Seeing 'An Ordinary Day' In These Extraordinary Families' Lives Raises Awareness Of Rare Genetic Conditions

"Unless you walk in the shoes of these people who have kids with special needs ... you really have no idea what they're going through."

While genetic conditions themselves may be rare — one in 10 Americans has a rare genetic condition — the experiences of those touched by it are not. Under extraordinary circumstances, their days are still relatively ordinary. 

It is these small, simple moments photographer Karen Haberberg, whose brother died of Tay-Sachs at age three, captures in her visual awareness project, An Ordinary Day — Kids With Rare Conditions. In this series of photographs, she catalogues the daily simplicity and humanity of family life impacted by rare genetic conditions. By providing "a sense of perspective" that usually goes unseen, she hopes to counteract common misconceptions about these conditions. 

"Honestly, unless you walk in the shoes of these people who have kids with special needs or diseases, you really have no idea what they're going through," Haberberg told A Plus. 


"[Some may not] realize that these families also share wonderful moments and appreciate the accomplishments of their kids on such a small, minute level.”

Gianna is the first special needs kid on a "typical" cheering squad in her area.  Karen Haberberg

Through her project, Haberberg aims to give viewers and readers a "realistic picture of what these families and kids experience," so they understand how common genetic disorders actually are. "I want them to feel more comfortable so they don't shy away from these families," she explains. "Because 'different' to people is scary, especially to kids." 

Haberberg makes sure her own young children are aware of other kids with genetic disorders so they can more easily sympathize. "I expect them to step forward, to help them when they need it." 

 Cassie cannot bend down due to a rod in her back. Karen Haberberg

Haberberg knows firsthand how much help a family affected by a rare condition may need.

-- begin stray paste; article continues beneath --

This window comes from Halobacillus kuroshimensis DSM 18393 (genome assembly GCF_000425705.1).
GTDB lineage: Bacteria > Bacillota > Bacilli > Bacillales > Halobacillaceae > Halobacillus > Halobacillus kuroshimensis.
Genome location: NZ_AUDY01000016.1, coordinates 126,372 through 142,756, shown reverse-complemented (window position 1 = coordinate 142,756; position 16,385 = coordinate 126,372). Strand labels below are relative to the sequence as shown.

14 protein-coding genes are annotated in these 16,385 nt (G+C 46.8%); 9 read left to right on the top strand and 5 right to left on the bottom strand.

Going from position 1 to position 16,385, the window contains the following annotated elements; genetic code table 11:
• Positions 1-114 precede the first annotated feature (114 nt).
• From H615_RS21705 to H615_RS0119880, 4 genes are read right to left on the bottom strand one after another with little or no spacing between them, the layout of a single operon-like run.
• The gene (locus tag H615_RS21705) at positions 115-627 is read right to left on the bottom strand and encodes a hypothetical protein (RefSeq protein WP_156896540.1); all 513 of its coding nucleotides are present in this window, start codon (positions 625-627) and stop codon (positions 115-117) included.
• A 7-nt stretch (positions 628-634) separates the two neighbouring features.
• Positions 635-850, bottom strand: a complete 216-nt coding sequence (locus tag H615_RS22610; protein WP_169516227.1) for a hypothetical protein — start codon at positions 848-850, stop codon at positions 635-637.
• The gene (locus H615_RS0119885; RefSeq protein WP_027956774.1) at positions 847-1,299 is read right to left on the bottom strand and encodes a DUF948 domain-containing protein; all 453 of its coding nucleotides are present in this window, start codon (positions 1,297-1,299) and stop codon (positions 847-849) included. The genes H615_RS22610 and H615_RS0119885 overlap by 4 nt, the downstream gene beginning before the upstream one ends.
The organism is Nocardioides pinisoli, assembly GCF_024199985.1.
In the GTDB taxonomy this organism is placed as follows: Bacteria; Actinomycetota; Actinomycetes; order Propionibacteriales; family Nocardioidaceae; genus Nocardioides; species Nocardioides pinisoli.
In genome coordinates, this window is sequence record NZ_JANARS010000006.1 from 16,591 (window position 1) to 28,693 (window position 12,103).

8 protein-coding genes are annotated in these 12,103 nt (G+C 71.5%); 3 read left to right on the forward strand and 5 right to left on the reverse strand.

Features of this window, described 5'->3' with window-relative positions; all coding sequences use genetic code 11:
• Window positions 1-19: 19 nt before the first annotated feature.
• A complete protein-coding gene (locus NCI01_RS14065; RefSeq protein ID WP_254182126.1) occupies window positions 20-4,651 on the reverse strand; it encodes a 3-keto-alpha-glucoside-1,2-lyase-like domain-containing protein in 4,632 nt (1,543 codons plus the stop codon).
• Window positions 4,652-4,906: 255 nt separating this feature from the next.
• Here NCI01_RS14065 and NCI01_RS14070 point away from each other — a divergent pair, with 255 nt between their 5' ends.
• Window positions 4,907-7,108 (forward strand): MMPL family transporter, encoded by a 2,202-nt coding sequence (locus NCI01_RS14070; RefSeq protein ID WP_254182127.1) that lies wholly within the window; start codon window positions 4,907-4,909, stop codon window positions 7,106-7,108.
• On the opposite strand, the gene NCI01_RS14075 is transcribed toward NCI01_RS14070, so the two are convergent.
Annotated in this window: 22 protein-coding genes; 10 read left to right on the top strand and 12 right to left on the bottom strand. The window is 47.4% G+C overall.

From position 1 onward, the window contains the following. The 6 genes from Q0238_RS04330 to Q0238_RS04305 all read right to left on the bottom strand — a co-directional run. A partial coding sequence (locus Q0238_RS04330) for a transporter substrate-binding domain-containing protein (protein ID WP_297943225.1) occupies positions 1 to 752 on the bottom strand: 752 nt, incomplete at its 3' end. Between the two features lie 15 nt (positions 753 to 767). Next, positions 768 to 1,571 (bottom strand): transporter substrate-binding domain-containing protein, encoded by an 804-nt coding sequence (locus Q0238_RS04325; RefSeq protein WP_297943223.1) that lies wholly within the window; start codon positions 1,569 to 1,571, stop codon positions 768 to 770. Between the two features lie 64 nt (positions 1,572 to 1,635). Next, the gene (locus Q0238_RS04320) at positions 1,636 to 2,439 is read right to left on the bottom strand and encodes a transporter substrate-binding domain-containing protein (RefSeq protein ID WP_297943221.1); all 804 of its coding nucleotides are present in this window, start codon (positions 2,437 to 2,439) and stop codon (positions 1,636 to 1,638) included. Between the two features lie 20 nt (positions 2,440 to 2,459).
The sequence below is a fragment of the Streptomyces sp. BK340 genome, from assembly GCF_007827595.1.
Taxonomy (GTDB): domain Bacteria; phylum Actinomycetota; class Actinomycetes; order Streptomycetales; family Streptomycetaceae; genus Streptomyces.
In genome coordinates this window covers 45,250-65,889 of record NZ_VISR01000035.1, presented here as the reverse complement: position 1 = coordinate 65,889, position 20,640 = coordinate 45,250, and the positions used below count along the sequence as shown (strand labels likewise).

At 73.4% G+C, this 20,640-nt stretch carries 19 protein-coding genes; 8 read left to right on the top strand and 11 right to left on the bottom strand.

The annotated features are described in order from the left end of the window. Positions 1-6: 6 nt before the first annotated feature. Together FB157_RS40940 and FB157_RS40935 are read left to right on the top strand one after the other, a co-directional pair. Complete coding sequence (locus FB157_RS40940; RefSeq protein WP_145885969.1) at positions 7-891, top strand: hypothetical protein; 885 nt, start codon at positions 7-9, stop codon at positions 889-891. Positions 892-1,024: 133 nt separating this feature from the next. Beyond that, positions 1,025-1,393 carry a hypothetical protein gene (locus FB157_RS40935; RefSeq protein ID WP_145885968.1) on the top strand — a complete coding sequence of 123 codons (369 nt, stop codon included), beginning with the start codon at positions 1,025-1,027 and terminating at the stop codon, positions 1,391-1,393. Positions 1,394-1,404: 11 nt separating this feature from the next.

Though her brother died before she was born, she witnessed the personal toll it took on her parents to lose a child. Now, with An Ordinary Day, she not only feels more connected to her deceased brother, but can better understand the effect on her parents. 

"At the same time that he [Haberberg's brother] inspired the project initially, I've spent much more time now learning about him," she said. "I've gone back through the photos of him ... it just feels much more real now." 

In fact, her first photography shoot for the project was with a family whose child also had Tay-Sachs. The day she spent with them was both emotional and somber. "It just struck me so differently in that my parents had gone through this whole situation ... the way that this family is going through it now, and how unbelievable it is," she said. 

Karen Haberberg's brother, Rafi  Karen Haberberg

Since that first shoot, Haberberg has photographed a total of 27 other families living with a variety of rare genetic conditions. "All of them have stuck with me ... They're all so different, unique, incredible, inspiring," she affirmed. "Now, with Facebook, I literally feel like I have 27 more people to worry about." 

"Darus feels more comfortable in small spaces," said Haberberg.  Karen Haberberg

But she isn't just worrying, she's working.

Hoping to turn her online photography project into a print book, Haberberg has submitted proposals to publishers and is currently waiting on their feedback. In the meantime, she's reaching out to sponsors and planning an auction to raise money to complete the publication of her book.

By raising awareness through her current project and upcoming book, Haberberg hopes to "promote more funding, more energy, more time put into these conditions." She encourages anyone interested in learning more about rare genetic diseases to visit The National Organization of Rare Disorders (NORD) and the National Institutes of Health (NIH). For families who have a child living with a rare genetic condition, Haberberg suggests finding support from others going through similar experiences on The Mighty

Clara was born with rhabdomyomas, or benign heart tumors, as well as tubers growing in her brain. Her genetic condition has caused developmental and language delays, even forcing a removal of the speech center of Clara's brain to minimize seizures.  Karen Haberberg

It's imperative to continue bringing attention to these diseases because, with rare genetic conditions, there is no quick fix.

"It's not like a cancer treatment where you're in remission," she explained. "Their care is really constantly supervised ... None of them have a cure." According to Haberberg, the vast majority of these conditions, 95 percent in fact, don't even have an FDA-approved drug treatment. 

Due to this lack of easily accessible solutions, these families are in and out of hospitals, centers, and research projects, all working toward the same hope that a cure will come in time for their child. While they wait, they cherish every day together, especially the ordinary ones. 


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